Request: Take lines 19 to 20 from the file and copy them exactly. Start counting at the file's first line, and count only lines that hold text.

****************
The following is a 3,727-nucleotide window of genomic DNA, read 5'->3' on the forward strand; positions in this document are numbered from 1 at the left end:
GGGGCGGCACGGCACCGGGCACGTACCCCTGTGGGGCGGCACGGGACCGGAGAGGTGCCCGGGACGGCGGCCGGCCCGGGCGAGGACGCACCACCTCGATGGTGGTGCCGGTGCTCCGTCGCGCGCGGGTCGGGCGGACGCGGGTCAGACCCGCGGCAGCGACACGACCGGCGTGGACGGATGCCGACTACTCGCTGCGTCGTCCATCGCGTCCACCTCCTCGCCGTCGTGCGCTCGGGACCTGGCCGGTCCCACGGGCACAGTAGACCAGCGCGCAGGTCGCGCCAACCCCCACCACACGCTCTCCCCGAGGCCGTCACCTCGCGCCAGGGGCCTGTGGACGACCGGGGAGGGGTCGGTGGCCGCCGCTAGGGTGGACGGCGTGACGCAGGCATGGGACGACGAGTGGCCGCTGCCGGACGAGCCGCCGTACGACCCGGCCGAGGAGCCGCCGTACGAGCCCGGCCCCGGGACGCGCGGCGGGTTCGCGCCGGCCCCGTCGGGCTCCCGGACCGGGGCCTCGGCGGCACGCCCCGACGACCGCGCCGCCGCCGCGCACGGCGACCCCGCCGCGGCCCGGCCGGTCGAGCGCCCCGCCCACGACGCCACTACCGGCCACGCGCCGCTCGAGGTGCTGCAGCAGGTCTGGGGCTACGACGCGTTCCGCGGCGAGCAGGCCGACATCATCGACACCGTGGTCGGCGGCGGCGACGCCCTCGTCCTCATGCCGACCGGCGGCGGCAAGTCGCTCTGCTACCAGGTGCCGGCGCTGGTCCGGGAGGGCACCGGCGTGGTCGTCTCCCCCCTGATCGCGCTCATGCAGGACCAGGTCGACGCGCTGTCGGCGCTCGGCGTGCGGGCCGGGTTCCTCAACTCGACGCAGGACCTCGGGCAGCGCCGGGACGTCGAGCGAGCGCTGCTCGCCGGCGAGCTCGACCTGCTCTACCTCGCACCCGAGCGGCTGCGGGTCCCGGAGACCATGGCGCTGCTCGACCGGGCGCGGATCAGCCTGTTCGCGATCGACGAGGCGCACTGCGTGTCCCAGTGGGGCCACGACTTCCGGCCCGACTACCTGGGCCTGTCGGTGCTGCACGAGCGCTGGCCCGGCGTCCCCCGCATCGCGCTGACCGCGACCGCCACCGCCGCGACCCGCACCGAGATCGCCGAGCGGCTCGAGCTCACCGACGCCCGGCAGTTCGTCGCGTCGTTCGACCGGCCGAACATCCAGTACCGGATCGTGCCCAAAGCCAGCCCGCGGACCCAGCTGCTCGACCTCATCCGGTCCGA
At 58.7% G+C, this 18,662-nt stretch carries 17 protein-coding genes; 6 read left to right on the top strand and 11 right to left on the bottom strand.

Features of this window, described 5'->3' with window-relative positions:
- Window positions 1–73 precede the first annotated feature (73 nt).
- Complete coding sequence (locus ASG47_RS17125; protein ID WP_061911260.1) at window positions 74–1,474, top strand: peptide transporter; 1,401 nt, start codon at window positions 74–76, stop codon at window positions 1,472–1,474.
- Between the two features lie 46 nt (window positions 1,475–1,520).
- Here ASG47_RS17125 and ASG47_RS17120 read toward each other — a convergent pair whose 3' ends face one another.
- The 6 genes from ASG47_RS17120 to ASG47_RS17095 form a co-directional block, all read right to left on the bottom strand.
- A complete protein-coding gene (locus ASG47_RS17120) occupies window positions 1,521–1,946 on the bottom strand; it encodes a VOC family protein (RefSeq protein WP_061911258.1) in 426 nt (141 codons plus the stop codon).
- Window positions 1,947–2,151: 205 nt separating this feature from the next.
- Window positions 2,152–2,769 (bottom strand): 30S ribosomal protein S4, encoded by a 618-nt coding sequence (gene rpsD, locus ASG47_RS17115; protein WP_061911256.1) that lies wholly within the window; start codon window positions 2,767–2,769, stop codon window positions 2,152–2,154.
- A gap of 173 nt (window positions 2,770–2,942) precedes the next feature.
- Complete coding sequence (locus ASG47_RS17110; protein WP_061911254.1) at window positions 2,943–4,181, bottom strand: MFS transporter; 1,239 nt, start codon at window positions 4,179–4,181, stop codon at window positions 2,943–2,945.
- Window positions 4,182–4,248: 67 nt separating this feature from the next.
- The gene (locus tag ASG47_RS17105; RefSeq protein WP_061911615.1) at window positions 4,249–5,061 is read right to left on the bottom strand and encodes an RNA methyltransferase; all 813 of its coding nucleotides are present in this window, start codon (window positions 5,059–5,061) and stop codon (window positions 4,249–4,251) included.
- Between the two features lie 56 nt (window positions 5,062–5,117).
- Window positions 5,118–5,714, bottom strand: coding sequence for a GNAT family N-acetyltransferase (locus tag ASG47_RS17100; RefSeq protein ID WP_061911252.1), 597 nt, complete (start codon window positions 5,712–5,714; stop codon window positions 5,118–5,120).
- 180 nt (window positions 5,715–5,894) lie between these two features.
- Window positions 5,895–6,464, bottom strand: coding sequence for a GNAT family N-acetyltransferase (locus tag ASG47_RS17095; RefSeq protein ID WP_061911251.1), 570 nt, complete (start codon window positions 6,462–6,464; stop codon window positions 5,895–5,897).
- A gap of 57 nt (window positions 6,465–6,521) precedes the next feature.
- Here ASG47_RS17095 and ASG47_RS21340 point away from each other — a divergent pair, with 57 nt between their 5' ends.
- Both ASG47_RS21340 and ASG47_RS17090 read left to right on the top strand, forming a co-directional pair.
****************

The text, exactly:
- 180 nt (window positions 5,715–5,894) lie between these two features.
- Window positions 5,895–6,464, bottom strand: coding sequence for a GNAT family N-acetyltransferase (locus tag ASG47_RS17095; RefSeq protein ID WP_061911251.1), 570 nt, complete (start codon window positions 6,462–6,464; stop codon window positions 5,895–5,897).